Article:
Mating = (Literal) Conjoining / Parasitism

EnolaGaia

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I'm starting this thread because I can't locate any prior mention of animal mating that results in ongoing literal:

- physical conjoining and / or ...
- persistent / permanent parasitism

Please - refrain from the obvious jokes about such relations in the metaphorical sense.

This is occasioned by a recent story about such conjoined mating (below) - something I don't recall ever encountering before.

Are there other examples of animals for whom mating results in persistent / permanent linkage?
 

EnolaGaia

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This Scary-Looking Fish Has a Parasitic 'Husband' Attached to Her for Life
In the deep North Atlantic, a small but ghastly-looking female anglerfish floats in the inky-black waters, eerily lit by her wispy, glowing fishing lure and the specks of light illuminating her long fin rays.

Her ghostly glow reveals she isn't alone. Attached to her underside, her tiny "husband" — a parasitic mate that had fused himself to her belly — wafts in the water.

German researchers Kirsten and Joachim Jakobsen filmed this extraordinary scene with the Lula 1000, a deep-sea submersible diving off the coast of São Jorge Island in the Azores, about 850 miles (1,360 kilometers) west of Portugal. ...

Until now, researchers had never seen this species of anglerfish (Caulophryne jordani) alive. But the 25-minute-long video, taken at about 2,600 feet (800 meters) underwater, changes that. ...

There are about 160 known anglerfish species that live in all of the world's oceans, but sightings of them are extremely rare. For instance, there are just 14 C. jordani preserved in jars of alcohol around the world, and the male C. jordani has never been seen by human eyes. ...

Female and male anglerfish are extremely different: Female anglerfish can grow to be about 60 times larger and half-a-million times heavier than the males. Instead of sporting a luminescent lure, the males have large eyes and huge nostrils, which help them sniff out species-specific scents the females emit. ...

When a male spots a female, he bites onto her body, allowing their tissues and circulatory systems to fuse. The pair then creates a symbiotic relationship: He gives her sperm, and she gives him an all-you-can eat buffet of nutrients for the rest of their lives.
Here's a photo. The small tassel-like item hanging off the female fish's belly is the male / mate.

Anglerfish-A.jpg

SOURCE: https://www.livescience.com/62102-anglerfish-parasitic-male-video.html
 

Yithian

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Interesting topic, but the thread title looks like a mathematical function!
 

EnolaGaia

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Interesting topic, but the thread title looks like a mathematical function!
Yeah, I know ... I was struggling to phrase a concise description of the intended theme ...
 

EnolaGaia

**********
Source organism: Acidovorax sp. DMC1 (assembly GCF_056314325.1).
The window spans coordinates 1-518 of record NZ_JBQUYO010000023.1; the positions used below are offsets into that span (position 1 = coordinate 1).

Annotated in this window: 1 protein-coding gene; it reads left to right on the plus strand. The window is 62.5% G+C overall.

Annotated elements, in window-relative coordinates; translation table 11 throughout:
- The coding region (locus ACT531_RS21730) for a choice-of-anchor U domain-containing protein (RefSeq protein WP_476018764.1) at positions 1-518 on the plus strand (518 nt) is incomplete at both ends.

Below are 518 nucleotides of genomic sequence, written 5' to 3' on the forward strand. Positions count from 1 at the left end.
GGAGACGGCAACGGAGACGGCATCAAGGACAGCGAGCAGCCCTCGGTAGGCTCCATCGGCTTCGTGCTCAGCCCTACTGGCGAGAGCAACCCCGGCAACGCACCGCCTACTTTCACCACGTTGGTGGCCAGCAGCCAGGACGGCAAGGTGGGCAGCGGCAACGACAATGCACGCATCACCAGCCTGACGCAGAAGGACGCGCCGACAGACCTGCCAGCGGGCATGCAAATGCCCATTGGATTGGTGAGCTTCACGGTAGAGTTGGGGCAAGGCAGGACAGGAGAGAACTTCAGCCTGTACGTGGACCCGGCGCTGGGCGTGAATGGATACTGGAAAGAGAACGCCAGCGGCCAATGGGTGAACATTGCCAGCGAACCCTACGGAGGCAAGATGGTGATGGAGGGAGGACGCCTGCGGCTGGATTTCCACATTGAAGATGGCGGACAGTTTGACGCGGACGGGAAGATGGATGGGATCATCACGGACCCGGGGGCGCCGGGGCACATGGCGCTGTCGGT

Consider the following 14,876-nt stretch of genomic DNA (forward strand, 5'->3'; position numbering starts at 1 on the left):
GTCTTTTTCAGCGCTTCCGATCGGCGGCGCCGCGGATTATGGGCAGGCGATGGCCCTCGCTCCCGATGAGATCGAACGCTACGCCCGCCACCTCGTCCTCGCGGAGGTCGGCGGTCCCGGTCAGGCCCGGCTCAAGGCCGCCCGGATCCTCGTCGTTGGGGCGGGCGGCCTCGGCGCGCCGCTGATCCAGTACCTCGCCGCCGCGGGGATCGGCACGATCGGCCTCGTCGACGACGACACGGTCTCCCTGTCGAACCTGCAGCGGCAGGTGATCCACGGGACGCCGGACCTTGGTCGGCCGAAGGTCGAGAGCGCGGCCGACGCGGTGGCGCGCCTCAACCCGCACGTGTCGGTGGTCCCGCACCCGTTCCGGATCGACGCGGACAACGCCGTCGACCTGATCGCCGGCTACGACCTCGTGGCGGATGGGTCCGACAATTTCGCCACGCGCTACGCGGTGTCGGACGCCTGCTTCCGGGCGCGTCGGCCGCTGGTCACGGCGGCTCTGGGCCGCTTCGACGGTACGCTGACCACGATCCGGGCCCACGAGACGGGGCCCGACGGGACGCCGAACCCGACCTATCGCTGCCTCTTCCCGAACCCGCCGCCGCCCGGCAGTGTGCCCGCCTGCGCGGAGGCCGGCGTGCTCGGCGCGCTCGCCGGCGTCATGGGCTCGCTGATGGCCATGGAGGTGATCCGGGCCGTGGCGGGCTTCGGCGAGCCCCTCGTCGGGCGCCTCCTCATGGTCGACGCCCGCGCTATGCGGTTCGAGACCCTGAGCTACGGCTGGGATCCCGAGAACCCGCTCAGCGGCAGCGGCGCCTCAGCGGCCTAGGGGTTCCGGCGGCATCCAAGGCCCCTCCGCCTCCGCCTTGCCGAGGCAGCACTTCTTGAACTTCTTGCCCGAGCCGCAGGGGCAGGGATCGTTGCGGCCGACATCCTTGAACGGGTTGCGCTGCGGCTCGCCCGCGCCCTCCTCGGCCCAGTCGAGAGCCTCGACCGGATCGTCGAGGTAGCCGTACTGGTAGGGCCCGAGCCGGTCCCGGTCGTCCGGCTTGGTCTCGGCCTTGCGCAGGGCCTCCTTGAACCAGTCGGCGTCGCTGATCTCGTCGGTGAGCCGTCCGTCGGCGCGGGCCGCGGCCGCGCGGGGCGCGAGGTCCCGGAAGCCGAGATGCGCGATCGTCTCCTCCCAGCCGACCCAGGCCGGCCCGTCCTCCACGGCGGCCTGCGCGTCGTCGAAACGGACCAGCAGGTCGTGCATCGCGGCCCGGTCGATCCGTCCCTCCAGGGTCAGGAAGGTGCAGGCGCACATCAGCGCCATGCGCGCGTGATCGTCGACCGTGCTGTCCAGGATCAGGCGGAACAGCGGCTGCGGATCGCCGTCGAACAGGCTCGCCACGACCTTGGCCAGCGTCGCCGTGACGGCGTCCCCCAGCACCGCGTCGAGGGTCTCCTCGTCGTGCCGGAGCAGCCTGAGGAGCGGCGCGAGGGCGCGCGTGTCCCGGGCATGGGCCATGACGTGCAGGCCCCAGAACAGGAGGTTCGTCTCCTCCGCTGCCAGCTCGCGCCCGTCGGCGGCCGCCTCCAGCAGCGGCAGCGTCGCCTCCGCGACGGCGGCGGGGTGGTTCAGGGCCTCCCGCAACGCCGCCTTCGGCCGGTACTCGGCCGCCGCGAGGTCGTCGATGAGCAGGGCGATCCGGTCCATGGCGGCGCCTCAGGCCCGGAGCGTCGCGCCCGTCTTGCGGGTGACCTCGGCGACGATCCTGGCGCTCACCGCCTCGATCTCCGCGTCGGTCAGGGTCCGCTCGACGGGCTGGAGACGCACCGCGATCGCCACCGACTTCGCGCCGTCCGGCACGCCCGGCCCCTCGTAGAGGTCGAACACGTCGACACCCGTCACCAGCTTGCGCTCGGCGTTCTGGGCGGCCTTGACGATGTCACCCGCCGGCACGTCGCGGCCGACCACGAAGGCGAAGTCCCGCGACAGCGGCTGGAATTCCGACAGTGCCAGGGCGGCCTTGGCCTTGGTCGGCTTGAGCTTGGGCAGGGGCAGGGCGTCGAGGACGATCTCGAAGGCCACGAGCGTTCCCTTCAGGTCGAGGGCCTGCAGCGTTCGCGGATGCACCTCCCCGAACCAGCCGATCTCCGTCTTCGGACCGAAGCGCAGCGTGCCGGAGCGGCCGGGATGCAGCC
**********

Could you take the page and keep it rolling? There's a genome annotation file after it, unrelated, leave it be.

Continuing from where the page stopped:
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Here's some more background on the anglerfish oddness ...

... During the 19th century, when scientists began to discover, describe, and classify anglerfish from a particular branch of the anglerfish family tree—the suborder Ceratioidei ... The specimens that they were working with were all female, and they had no idea where the males were or what they looked like. Researchers sometimes found some other fish that seemed to be related based on their body structure, but they lacked the fearsome maw and lure typical of ceratioids and were much smaller—sometimes only as long as six or seven millimeters—and got placed into separate taxonomic groups.

It wasn’t until the 1920s—almost a full century after the first ceratioid was entered into the scientific record—that things started to become a little clearer. In 1922, Icelandic biologist Bjarni Saemundsson discovered a female ceratioid with two of these smaller fish attached to her belly by their snouts. He assumed it was a mother and her babies, but was puzzled by the arrangement.

“I can form no idea of how, or when, the larvae, or young, become attached to the mother. I cannot believe that the male fastens the egg to the female,” he wrote. “This remains a puzzle for some future researchers to solve.”

When Saemundsson kicked the problem down the road, it was Charles Tate Regan, working at the British Museum of Natural History in 1924, who picked it up. Regan also found a smaller fish attached to a female ceratioid. When he dissected it, he realized it wasn’t a different species or the female angler’s child. It was her mate.

The “missing” males had been there all along, just unrecognized and misclassified, and Regan and other scientists, like Norwegian zoologist Albert Eide Parr, soon figured out why the male ceratioids looked so different. They don’t need lures or big mouths and teeth because they don’t hunt, and they don’t hunt because they have the females. The ceratioid male, Regan wrote, is “merely an appendage of the female, and entirely dependent on her for nutrition.” In other words, a parasite. ...
FULL STORY: http://mentalfloss.com/article/57800/horrors-anglerfish-mating
 

Iris

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I'm sure I read ages ago that there was some kind of crab that stayed joined also.
 

EnolaGaia

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Good grief!
'Tis true, 'tis true ...

The means by which this fusion is accomplished has only recently been determined. This has raised new questions, because it would seem anglerfish don't possess (and may well have lost via evolution) the key elements of the adaptive immune system found in all other vertebrates.

https://www.sciencealert.com/angler...heir-mates-and-we-finally-know-how-they-do-it
https://science.sciencemag.org/content/early/2020/07/29/science.aaz9445
 
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